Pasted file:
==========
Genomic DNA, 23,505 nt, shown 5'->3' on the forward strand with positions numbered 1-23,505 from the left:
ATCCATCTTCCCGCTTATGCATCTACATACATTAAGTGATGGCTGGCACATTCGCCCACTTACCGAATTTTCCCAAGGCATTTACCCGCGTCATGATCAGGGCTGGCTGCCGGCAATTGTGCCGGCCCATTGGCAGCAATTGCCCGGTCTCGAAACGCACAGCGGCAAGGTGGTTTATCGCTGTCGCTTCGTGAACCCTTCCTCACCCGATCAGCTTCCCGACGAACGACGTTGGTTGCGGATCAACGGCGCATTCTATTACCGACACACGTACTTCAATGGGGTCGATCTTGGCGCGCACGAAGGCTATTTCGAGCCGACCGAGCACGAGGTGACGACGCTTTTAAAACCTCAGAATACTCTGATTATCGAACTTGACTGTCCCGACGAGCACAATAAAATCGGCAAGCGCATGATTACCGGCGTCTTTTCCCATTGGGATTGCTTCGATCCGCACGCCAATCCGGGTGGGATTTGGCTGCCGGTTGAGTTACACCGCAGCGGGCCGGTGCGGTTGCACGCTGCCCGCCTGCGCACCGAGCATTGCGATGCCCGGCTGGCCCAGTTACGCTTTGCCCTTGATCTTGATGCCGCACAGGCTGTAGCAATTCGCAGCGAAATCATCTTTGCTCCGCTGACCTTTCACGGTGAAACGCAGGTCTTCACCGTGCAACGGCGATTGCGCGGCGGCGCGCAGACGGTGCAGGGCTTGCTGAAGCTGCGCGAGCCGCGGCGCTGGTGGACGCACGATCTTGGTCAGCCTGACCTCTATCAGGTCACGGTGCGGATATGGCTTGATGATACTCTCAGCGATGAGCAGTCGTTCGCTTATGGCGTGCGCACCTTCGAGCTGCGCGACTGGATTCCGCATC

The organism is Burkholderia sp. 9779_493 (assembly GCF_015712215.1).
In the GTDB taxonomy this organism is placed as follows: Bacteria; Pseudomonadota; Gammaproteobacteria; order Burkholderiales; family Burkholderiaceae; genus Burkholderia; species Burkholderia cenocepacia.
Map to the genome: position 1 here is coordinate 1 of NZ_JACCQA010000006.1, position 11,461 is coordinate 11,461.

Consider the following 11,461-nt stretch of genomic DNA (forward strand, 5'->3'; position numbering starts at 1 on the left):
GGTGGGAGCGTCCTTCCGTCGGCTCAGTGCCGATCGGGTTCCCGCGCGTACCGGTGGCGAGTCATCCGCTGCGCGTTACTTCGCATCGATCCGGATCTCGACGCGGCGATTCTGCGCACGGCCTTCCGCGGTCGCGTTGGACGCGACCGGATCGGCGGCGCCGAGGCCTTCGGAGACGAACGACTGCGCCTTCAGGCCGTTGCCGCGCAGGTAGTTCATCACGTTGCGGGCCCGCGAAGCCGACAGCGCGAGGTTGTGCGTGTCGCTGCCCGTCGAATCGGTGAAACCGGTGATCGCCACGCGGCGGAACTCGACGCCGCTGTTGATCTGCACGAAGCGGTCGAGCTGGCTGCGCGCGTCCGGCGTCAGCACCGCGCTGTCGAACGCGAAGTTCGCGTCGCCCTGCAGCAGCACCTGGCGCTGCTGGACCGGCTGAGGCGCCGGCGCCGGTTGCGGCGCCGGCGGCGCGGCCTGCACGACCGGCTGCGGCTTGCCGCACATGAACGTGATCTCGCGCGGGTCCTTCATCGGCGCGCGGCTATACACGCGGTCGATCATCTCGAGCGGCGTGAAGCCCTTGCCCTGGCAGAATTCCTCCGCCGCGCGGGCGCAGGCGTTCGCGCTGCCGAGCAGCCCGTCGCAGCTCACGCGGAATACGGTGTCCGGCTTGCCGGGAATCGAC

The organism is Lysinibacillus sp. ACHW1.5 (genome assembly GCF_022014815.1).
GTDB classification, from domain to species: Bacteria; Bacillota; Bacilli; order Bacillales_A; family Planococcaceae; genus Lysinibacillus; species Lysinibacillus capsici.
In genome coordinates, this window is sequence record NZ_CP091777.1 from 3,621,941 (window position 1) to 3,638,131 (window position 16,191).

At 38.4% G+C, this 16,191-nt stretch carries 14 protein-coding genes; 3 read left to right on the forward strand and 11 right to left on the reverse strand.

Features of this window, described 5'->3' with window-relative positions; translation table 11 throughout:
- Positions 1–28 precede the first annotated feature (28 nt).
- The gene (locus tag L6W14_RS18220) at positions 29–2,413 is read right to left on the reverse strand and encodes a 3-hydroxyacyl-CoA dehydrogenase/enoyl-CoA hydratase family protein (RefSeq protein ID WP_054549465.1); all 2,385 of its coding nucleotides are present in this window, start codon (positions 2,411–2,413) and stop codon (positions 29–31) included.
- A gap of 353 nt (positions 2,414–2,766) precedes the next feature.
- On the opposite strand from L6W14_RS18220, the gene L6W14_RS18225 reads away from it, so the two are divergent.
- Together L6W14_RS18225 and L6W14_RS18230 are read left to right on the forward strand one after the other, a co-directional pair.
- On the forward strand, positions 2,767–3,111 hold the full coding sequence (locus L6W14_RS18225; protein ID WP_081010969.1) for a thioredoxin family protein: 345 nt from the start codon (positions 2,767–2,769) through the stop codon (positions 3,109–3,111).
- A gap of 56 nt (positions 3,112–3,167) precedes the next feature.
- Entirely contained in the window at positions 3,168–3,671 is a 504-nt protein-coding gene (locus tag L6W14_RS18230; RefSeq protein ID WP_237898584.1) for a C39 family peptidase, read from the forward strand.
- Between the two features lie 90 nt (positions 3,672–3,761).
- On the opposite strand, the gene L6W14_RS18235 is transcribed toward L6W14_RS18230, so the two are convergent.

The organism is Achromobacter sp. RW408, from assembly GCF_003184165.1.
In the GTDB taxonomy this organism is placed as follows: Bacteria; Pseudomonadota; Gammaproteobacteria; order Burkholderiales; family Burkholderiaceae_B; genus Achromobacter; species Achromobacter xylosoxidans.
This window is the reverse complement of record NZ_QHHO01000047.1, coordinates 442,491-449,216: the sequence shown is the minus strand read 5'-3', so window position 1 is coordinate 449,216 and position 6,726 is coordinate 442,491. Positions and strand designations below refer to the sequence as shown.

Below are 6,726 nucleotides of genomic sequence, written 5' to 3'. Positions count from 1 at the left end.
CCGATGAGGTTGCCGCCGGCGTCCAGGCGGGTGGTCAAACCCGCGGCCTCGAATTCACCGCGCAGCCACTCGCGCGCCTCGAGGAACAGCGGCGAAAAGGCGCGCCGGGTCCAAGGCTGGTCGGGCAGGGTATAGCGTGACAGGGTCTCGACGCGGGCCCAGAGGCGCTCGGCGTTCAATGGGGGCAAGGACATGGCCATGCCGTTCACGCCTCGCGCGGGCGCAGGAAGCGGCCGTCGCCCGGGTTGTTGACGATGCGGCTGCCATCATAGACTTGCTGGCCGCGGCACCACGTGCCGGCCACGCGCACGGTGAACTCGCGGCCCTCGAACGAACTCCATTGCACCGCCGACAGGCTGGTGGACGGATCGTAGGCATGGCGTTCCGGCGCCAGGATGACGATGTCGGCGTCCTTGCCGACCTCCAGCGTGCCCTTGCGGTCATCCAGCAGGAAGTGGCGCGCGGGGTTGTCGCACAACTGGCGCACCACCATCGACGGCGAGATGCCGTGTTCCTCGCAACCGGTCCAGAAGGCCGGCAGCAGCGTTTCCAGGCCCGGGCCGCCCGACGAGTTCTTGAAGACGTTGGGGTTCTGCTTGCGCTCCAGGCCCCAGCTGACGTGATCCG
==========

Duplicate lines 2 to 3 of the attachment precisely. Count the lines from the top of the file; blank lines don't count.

ATCCATCTTCCCGCTTATGCATCTACATACATTAAGTGATGGCTGGCACATTCGCCCACTTACCGAATTTTCCCAAGGCATTTACCCGCGTCATGATCAGGGCTGGCTGCCGGCAATTGTGCCGGCCCATTGGCAGCAATTGCCCGGTCTCGAAACGCACAGCGGCAAGGTGGTTTATCGCTGTCGCTTCGTGAACCCTTCCTCACCCGATCAGCTTCCCGACGAACGACGTTGGTTGCGGATCAACGGCGCATTCTATTACCGACACACGTACTTCAATGGGGTCGATCTTGGCGCGCACGAAGGCTATTTCGAGCCGACCGAGCACGAGGTGACGACGCTTTTAAAACCTCAGAATACTCTGATTATCGAACTTGACTGTCCCGACGAGCACAATAAAATCGGCAAGCGCATGATTACCGGCGTCTTTTCCCATTGGGATTGCTTCGATCCGCACGCCAATCCGGGTGGGATTTGGCTGCCGGTTGAGTTACACCGCAGCGGGCCGGTGCGGTTGCACGCTGCCCGCCTGCGCACCGAGCATTGCGATGCCCGGCTGGCCCAGTTACGCTTTGCCCTTGATCTTGATGCCGCACAGGCTGTAGCAATTCGCAGCGAAATCATCTTTGCTCCGCTGACCTTTCACGGTGAAACGCAGGTCTTCACCGTGCAACGGCGATTGCGCGGCGGCGCGCAGACGGTGCAGGGCTTGCTGAAGCTGCGCGAGCCGCGGCGCTGGTGGACGCACGATCTTGGTCAGCCTGACCTCTATCAGGTCACGGTGCGGATATGGCTTGATGATACTCTCAGCGATGAGCAGTCGTTCGCTTATGGCGTGCGCACCTTCGAGCTGCGCGACTGGATTCCGCATC

The organism is Burkholderia sp. 9779_493 (assembly GCF_015712215.1).